From the record-breaking lines to the ubiquitous eye candy, Mark Simon offers his take on the Con of Cons.
The trek to Comic-Con has become as much of a show as the actual event. Traveling by air is miserable these days. Everyone I spoke with had delays and many of them, yours truly included, missed events they wanted to see because of the delays.
Finding a place to stay at Comic-Con is also an exercise in frustration. What was hot? Hotel rooms. The math is simple. Fifty-five thousand hotel rooms in San Diego. Only 9,800 of those rooms are within 1.5 miles of the convention center. One hundred twenty-five thousand attendees. Finding a place was not easy.
Comic-Con tried to help with blocks of rooms set aside, but once those rooms were released, they sold out in just five seconds (that's right, five seconds).
Attendees and exhibitors staying in hotels were stacking up four to six in a room. People commuted in from Los Angeles. I saw a lot of people sleeping on the street, although they may not have come in for the show.
The Clone Wars movie and series were hot. Friday was Star Wars day, with six special programs for all us Star Wars fanatics. If you thought Star Wars' popularity was waning, you should have seen these rooms. Every single seat was taken and the audiences were enthusiastic. Between the screenings and the panels, it was an extravaganza set a long time ago in a galaxy far, far away.
Getting into some of the screenings and events was not always easy. Lines are now commonplace at Comic-Con. Impossibly long lines grow outside popular events. The good news is many of the rooms are huge and can accommodate thousands of people. Hall H, for instance, holds 6,500 people. The line outside snaked back and forth five times across the park next to the convention center, yet I was able to make it in for Rick Baker's presentation of his new Wolfman movie. It was hot outside, but we were standing outside in beautiful San Diego weather. Life could be worse.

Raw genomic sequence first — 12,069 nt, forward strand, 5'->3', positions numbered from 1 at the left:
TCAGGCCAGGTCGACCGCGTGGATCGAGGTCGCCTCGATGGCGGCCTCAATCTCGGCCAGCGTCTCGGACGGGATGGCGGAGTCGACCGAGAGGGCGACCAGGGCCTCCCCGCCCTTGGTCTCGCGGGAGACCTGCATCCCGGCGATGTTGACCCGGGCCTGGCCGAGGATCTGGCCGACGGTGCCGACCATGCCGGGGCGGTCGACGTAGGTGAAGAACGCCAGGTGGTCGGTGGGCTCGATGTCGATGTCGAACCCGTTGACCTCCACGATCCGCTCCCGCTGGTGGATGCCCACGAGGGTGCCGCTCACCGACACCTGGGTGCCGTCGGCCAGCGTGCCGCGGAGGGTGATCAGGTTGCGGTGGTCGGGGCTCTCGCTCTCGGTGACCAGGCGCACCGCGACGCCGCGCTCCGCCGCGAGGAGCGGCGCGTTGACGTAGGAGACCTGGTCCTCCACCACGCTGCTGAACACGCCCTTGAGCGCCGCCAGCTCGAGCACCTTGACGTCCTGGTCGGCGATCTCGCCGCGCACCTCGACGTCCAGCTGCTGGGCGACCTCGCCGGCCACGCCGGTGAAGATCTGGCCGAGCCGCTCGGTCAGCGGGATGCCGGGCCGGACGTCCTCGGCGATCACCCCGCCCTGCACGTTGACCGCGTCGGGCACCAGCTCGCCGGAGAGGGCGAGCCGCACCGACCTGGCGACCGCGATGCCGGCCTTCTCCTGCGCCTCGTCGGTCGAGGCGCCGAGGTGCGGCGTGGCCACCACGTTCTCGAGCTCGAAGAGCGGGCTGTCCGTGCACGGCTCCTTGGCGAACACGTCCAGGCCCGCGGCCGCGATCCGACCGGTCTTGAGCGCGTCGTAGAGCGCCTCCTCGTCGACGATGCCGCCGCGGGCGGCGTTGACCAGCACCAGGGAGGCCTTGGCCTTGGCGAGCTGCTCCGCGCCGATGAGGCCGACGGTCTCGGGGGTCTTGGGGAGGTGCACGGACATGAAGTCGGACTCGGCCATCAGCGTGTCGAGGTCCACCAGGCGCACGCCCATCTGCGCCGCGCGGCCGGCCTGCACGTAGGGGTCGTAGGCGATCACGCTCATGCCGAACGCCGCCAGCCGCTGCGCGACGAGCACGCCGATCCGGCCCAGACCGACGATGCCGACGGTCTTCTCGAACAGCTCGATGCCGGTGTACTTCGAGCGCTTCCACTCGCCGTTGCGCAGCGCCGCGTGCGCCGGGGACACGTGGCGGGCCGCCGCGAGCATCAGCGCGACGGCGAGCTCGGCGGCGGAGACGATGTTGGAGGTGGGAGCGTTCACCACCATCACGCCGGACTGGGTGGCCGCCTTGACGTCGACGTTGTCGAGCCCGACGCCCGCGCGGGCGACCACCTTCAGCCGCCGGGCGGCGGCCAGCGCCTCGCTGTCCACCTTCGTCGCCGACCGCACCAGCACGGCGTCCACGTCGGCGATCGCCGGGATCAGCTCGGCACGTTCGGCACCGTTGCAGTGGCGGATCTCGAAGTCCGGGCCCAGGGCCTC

Not everyone got into every event though. Jaime Hyneman and Adam Savage, stars of MythBusters, were truly hot. (You are not the only one who loves that show) The line for their panel went all the way down the hall to the end, went outside on the deck, all the way back down the entire building, around the corner, through an alley/breezeway (see photo), to the front of the building, turned and snaked back to the rear of the building and down the deck again. I was near the back of that line and didn't get anywhere close to getting in.
I proceeded to stand in another line that ran just outside the MythBusters room. I heard the audience roaring inside. It was like listening to your best friend make out with the girl of your dreams in the next room. (That only happened once, but it was memorable and horrible!)
Hot butts. I don't understand how someone can design a padded chair that is less comfortable than a concrete floor or step. There is no way to sit comfortably for more than 30 minutes in those awful seats. The designer should be flayed with a light saber.
The seats were painful, but we had to deal with it because Joss Whedon was hot. Every event of his was packed. People lined up for hours to learn something about his upcoming series Dollhouse. Friday's late-night event, starting at 10:45, had a presentation of Whedon's hilarious Dr. Horrible's Singalong Blog. (If you haven't seen it yet, go to its website right now. Well, read the rest of my article first and then go.) The musical episode from Buffy The Vampire Slayer was the last event and closed the show for 2008. The audience sang along, waved their arms, talked back to the screens, and waved tickets in the air.
I hope the Fox executives were in the audience for the Futurama panel. It was hot. The room was packed. It's hard to believe this show had been cancelled. (Although the producers and writers get their licks in at the beginning of the Futurama DVD movie Bender's Big Score.) Luckily, we have a series of Futurama DVD movies to sate our appetite. The voice of Bender, John DiMaggio, stole the show. In or out of character, he's hilarious. The directors and creator Matt Groening all had their zingers too. We were treated to samples from the upcoming feature and tidbits of what we can expect in the next few movies.